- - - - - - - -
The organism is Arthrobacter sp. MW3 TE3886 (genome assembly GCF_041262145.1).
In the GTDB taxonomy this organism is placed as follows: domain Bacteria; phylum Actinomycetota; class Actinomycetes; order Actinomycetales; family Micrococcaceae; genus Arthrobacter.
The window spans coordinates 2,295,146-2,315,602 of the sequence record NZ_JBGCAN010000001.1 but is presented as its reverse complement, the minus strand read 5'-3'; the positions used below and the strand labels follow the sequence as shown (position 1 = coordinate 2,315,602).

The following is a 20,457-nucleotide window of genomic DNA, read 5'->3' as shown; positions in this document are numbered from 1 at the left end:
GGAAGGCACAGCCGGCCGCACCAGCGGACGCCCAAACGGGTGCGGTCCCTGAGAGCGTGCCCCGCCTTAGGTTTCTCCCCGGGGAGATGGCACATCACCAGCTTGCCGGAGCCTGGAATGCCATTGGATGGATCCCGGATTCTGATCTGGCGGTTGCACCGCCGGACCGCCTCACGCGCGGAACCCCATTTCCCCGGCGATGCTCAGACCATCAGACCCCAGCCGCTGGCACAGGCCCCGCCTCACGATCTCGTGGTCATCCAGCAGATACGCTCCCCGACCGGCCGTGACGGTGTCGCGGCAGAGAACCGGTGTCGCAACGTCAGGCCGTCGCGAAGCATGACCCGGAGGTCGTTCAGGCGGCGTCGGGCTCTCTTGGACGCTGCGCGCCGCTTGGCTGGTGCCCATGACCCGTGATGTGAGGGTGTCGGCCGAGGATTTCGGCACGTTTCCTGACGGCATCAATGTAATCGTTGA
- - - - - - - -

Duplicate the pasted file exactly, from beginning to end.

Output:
The organism is Arthrobacter sp. MW3 TE3886 (genome assembly GCF_041262145.1).
In the GTDB taxonomy this organism is placed as follows: domain Bacteria; phylum Actinomycetota; class Actinomycetes; order Actinomycetales; family Micrococcaceae; genus Arthrobacter.
The window spans coordinates 2,295,146-2,315,602 of the sequence record NZ_JBGCAN010000001.1 but is presented as its reverse complement, the minus strand read 5'-3'; the positions used below and the strand labels follow the sequence as shown (position 1 = coordinate 2,315,602).

The following is a 20,457-nucleotide window of genomic DNA, read 5'->3' as shown; positions in this document are numbered from 1 at the left end:
GGAAGGCACAGCCGGCCGCACCAGCGGACGCCCAAACGGGTGCGGTCCCTGAGAGCGTGCCCCGCCTTAGGTTTCTCCCCGGGGAGATGGCACATCACCAGCTTGCCGGAGCCTGGAATGCCATTGGATGGATCCCGGATTCTGATCTGGCGGTTGCACCGCCGGACCGCCTCACGCGCGGAACCCCATTTCCCCGGCGATGCTCAGACCATCAGACCCCAGCCGCTGGCACAGGCCCCGCCTCACGATCTCGTGGTCATCCAGCAGATACGCTCCCCGACCGGCCGTGACGGTGTCGCGGCAGAGAACCGGTGTCGCAACGTCAGGCCGTCGCGAAGCATGACCCGGAGGTCGTTCAGGCGGCGTCGGGCTCTCTTGGACGCTGCGCGCCGCTTGGCTGGTGCCCATGACCCGTGATGTGAGGGTGTCGGCCGAGGATTTCGGCACGTTTCCTGACGGCATCAATGTAATCGTTGA